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Artificial hearts have been developed with magnetic suspension for the last 20 years, starting at the University of Virginia. A new axial flow path, magnetically suspended artificial heart-the Lifeflow-is currently under development. The magnetic suspension consists of two permanent magnet biased active radial bearings and an axial permanent magnet thrust bearing. The radial bearings are six pole bearings which employ self sensing. The pump rotates at approximately 7,000 rpm with a flow rate of approximately 5 liters/min and a pressure rise of 100 mm of Hg. The magnetic suspension system consumes only about 2 watts due to the combined use of the permanent and active magnetic bearings. A finite element analysis has been carried out to determine the magnetic properties of the magnetic suspension system. The thrust bearing has been constructed to not require a thrust disk-which permits a very streamlined flow path for the blood through the pump. The properties of the permanent magnetic thrust bearing-magnetic flux, load capacity, axial/radial stiffness have been determined. For the active radial bearings, the bias flux, radial load capacity, open loop stiffness and current gain have been calculated. A magnetic suspension test rig has been constructed and experimental tests are ongoing. One of the features of most current artificial heart pumps available for human implantation is that only the motor current is available to monitor the operating condition in the pump when implanted. This low level of monitoring is not sufficient to effectively monitor heart pump performance when implanted. For example, many current artificial heart pumps are subject to thrombus formation which can lead to strokes. New features of the Lifeflow pump include pressure sensors to determine the pressure at the inlet and the discharge regions of the pump, impeller radial displacements during implanted pump operation. These operating system measurements, as well as motor currents, will be sent via wifi to the monitoring medical team. It is expected that active, remote monitoring of these pumps will assist in maintaining safe pump operation.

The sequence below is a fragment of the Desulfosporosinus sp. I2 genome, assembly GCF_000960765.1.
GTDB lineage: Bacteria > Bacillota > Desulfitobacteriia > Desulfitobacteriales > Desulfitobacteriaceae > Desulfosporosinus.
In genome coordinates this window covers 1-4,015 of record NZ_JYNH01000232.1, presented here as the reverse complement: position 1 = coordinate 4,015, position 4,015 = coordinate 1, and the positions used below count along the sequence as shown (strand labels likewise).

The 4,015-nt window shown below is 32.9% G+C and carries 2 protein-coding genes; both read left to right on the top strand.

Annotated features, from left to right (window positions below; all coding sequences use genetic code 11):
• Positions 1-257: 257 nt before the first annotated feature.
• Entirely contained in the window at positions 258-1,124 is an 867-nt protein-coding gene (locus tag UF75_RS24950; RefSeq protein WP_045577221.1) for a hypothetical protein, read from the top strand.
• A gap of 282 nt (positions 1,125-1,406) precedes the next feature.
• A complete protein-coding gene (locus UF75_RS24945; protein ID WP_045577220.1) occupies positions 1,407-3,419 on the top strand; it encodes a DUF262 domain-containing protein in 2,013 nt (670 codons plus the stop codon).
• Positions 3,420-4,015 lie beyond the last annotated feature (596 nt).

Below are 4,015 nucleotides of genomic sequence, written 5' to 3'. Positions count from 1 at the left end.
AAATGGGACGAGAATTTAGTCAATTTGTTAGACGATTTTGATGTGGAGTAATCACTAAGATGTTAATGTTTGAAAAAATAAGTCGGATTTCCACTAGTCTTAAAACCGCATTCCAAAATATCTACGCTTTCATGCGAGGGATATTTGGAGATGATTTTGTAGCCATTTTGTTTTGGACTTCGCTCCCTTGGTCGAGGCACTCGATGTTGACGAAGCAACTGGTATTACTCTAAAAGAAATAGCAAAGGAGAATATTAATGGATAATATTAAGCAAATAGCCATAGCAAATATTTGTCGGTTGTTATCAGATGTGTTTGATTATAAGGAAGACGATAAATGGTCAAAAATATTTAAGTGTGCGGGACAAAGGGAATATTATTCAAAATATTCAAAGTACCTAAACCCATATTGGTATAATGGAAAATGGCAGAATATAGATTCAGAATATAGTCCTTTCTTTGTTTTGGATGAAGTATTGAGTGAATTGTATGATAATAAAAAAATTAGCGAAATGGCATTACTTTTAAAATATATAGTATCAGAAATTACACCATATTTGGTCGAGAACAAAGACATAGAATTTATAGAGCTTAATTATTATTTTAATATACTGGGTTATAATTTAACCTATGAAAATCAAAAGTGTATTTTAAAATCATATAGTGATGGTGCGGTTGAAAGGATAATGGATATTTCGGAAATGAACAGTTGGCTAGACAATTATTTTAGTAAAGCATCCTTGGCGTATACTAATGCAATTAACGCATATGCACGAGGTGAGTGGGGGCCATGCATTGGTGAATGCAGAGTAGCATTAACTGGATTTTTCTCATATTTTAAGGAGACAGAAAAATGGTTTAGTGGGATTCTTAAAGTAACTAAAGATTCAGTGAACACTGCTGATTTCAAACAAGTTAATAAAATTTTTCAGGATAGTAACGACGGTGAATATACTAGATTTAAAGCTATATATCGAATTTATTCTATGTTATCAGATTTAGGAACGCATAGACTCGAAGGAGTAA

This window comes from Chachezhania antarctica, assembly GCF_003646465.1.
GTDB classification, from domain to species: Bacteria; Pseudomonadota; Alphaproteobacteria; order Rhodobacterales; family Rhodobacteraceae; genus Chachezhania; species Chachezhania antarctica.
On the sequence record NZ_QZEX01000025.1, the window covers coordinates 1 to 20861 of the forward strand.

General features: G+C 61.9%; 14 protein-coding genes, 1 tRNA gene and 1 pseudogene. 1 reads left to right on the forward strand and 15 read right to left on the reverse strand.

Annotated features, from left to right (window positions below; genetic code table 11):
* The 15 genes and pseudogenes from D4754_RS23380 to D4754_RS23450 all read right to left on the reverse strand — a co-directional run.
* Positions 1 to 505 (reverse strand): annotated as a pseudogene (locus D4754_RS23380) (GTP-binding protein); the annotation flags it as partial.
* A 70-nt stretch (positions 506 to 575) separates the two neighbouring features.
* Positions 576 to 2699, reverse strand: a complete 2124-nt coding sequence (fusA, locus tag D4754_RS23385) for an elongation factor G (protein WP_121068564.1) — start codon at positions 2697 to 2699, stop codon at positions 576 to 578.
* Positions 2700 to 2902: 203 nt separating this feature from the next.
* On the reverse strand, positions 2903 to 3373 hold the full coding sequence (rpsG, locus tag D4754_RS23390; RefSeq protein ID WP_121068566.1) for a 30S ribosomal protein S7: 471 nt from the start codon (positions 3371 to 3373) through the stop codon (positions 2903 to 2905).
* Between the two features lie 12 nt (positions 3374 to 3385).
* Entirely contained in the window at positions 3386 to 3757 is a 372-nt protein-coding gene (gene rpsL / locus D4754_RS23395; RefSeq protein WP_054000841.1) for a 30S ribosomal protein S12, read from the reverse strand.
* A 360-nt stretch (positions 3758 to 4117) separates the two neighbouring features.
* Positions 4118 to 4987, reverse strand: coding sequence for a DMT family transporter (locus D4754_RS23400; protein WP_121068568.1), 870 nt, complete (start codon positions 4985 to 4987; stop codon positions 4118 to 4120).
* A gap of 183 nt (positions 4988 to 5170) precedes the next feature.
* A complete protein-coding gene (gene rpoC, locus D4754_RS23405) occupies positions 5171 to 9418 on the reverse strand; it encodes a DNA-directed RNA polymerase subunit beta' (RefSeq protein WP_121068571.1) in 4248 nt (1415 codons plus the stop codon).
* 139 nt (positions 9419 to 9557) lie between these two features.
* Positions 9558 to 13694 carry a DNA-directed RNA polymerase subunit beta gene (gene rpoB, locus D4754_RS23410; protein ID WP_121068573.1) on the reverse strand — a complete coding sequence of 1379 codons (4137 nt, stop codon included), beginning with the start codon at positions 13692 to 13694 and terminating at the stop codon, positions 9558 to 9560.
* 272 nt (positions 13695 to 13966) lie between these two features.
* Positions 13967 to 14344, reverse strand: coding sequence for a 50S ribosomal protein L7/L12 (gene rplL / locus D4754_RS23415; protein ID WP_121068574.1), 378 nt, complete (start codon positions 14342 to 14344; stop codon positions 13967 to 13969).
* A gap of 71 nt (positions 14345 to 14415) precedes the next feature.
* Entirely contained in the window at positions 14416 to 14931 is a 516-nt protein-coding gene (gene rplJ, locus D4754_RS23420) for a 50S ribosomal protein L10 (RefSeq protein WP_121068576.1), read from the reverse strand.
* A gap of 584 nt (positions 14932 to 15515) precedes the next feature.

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Booktitle: Proceedings of ISMB12